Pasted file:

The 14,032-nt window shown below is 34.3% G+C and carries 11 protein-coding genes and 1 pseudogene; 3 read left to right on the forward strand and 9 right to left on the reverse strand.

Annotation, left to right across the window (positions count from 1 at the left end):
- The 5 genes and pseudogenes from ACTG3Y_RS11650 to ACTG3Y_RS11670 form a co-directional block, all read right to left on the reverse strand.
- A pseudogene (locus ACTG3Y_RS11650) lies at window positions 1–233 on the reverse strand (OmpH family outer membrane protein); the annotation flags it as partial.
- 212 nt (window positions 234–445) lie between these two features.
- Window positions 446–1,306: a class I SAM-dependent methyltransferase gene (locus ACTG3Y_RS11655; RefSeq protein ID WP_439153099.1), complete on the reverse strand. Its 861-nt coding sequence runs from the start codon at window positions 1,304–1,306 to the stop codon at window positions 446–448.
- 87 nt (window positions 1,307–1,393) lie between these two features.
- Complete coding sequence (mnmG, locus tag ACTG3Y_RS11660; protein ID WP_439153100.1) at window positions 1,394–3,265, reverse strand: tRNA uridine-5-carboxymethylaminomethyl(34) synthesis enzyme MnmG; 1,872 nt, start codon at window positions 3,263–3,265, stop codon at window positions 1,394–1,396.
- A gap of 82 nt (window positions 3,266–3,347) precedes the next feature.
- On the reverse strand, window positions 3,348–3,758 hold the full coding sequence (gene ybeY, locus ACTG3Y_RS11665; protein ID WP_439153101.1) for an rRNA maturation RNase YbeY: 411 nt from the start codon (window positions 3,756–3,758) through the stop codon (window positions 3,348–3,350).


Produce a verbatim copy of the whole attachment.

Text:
The 14,032-nt window shown below is 34.3% G+C and carries 11 protein-coding genes and 1 pseudogene; 3 read left to right on the forward strand and 9 right to left on the reverse strand.

Annotation, left to right across the window (positions count from 1 at the left end):
- The 5 genes and pseudogenes from ACTG3Y_RS11650 to ACTG3Y_RS11670 form a co-directional block, all read right to left on the reverse strand.
- A pseudogene (locus ACTG3Y_RS11650) lies at window positions 1–233 on the reverse strand (OmpH family outer membrane protein); the annotation flags it as partial.
- 212 nt (window positions 234–445) lie between these two features.
- Window positions 446–1,306: a class I SAM-dependent methyltransferase gene (locus ACTG3Y_RS11655; RefSeq protein ID WP_439153099.1), complete on the reverse strand. Its 861-nt coding sequence runs from the start codon at window positions 1,304–1,306 to the stop codon at window positions 446–448.
- 87 nt (window positions 1,307–1,393) lie between these two features.
- Complete coding sequence (mnmG, locus tag ACTG3Y_RS11660; protein ID WP_439153100.1) at window positions 1,394–3,265, reverse strand: tRNA uridine-5-carboxymethylaminomethyl(34) synthesis enzyme MnmG; 1,872 nt, start codon at window positions 3,263–3,265, stop codon at window positions 1,394–1,396.
- A gap of 82 nt (window positions 3,266–3,347) precedes the next feature.
- On the reverse strand, window positions 3,348–3,758 hold the full coding sequence (gene ybeY, locus ACTG3Y_RS11665; protein ID WP_439153101.1) for an rRNA maturation RNase YbeY: 411 nt from the start codon (window positions 3,756–3,758) through the stop codon (window positions 3,348–3,350).